As a parent of a child with autism or other exceptionalities, you’re probably asking yourself: what happens after high school graduation? Before we get into that, did you know... There are 50,000 individuals with autism spectrum disorder (ASD) that turn 18 each year in the United States. Because there are still a lot of questions left unanswered about the causes of the condition, research has been primarily focused on the earlier years of children’s development versus adulthood. However, a recent study tracked young adults with autism over their first six years after high school. Here’s what the results found for youth with ASD...
If you’re a parent of a student with autism or other exceptionalities, you may be familiar with the term ESA (Education Savings Account.) This is government-authorized savings account which essentially works as a debit card which parents can use to pay for their student’s education. A portion of Arizona taxpayer dollars are allocated to ESA’s, helping parents of students with disabilities cover services approved by the state government, including private school tuition, fees and more.
It is generally widely accepted that there is a positive correlation between physical activity and academic performance. However, it has become more evident that it's more important than ever for children with learning disabilities to exercise! Research has shown that children with learning disabilities have less developed gross motor skills, therefore they must work harder than children without learning disabilities to accomplish similar results.
A man spent two years creating a video explaining autism in his spare time. The creator had one goal: understanding and tolerance of autism. This beautiful video shows children things from another child's perspective, and is a great way to explain autism to children that may not understand fully why autistic children are different.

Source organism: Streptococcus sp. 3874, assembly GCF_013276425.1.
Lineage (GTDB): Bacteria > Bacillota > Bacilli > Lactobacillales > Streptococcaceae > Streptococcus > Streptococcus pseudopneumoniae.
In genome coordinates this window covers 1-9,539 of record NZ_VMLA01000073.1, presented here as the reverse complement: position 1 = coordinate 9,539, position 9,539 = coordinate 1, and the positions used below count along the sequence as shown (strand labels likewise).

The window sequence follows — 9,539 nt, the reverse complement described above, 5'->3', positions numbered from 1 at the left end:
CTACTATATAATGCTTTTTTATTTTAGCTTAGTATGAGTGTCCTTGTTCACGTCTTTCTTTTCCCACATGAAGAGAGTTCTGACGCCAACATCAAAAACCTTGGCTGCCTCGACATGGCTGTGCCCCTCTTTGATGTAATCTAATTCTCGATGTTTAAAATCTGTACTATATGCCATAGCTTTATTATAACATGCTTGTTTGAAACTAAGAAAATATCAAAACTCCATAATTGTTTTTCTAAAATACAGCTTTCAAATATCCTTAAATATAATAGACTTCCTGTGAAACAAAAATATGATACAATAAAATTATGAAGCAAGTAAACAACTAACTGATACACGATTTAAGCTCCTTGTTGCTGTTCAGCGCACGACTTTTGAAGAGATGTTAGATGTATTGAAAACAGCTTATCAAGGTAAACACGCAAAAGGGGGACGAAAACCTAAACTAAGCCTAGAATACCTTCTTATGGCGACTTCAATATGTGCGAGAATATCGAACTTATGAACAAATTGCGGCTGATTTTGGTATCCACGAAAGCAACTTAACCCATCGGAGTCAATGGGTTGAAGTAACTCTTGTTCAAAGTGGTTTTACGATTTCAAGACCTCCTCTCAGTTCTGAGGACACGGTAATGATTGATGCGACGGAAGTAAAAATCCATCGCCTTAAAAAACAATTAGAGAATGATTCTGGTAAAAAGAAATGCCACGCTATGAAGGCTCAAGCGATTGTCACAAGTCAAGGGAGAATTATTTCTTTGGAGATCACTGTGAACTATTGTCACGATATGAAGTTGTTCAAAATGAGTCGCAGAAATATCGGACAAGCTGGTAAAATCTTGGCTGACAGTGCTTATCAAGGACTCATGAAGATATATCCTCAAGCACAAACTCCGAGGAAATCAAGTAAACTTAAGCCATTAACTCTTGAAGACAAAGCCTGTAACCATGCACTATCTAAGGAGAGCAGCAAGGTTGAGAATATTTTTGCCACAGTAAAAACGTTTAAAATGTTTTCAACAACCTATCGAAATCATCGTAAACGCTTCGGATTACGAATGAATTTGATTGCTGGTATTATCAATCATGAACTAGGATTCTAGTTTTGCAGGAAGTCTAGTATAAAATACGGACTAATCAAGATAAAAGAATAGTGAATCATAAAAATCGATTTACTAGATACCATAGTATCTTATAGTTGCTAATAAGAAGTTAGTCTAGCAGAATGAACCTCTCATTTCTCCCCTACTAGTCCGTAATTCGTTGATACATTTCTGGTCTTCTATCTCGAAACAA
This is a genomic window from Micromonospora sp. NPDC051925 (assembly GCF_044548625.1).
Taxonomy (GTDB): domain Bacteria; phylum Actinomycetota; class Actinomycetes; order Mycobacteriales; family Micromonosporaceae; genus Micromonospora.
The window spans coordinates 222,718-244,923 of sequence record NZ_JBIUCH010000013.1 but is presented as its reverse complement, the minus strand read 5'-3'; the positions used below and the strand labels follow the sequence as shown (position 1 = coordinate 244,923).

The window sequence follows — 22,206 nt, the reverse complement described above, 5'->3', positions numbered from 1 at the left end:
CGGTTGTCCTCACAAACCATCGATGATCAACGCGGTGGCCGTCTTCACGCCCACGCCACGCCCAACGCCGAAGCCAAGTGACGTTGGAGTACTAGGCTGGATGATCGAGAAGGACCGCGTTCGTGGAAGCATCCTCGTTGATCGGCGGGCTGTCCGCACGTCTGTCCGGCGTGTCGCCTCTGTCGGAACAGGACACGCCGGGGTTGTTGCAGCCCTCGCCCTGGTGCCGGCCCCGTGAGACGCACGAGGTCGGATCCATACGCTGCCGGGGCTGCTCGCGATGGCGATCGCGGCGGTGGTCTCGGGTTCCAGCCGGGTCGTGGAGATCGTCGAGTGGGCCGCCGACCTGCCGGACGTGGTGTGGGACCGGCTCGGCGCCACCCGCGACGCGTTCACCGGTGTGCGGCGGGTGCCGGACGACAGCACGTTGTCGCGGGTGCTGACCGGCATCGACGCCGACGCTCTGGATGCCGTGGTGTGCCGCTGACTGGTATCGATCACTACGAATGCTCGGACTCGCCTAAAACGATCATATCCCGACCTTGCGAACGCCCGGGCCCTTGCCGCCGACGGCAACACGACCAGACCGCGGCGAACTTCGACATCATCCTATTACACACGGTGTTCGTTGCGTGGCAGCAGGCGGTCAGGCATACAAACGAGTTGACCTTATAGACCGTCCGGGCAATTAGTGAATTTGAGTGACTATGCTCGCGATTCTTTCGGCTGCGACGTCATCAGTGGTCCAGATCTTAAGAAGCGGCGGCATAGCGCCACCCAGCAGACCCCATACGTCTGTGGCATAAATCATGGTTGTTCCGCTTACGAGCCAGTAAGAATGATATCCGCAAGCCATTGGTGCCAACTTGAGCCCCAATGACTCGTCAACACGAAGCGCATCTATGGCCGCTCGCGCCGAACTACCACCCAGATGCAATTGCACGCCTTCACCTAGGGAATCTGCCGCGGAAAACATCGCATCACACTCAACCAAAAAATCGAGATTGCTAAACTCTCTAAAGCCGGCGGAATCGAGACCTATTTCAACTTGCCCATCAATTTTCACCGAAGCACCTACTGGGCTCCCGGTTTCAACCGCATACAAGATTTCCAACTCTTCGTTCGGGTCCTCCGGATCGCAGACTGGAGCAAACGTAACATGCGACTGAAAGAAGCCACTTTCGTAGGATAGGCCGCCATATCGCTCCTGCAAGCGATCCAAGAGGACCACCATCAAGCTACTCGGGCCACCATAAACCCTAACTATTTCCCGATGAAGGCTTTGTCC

We are all aware that hydration is important, especially here in Arizona. With temperatures heating up, it is even more prevalent that we stay hydrated to prevent injury.
Recently we received an email from a parent who is part of an organization called Caring4OurKids, made for parents of children with Autism Spectrum Disorder and a few comorbid diseases such as Chronic Fatigue Syndrome and Fibromyalgia. She was kind enough to provide us with a list of resources which parents in this organization have found very helpful. We thought we’d share with you too!
Parents, school is RIGHT around the corner! Here is a helpful guide to this school year. We recommend that you bookmark this page so you can easily access it at a later time.
It’s already mid-summer, and time to start thinking about the back to school transition. The routine changes are stressful enough as it is, so in order to make the transition as smooth as possible, we’ve put together a few tips.
Your child spends most of their time in school, surrounded by individuals who directly influence their well-being – teachers and fellow students alike. That is why it’s incredibly important to choose the right school for your child. You know that it is essential that your child with autism or other special needs receives a comprehensive education, hones their social skills, and are given the opportunity to thrive, but how do you find the right school that can bring all of these aspects together?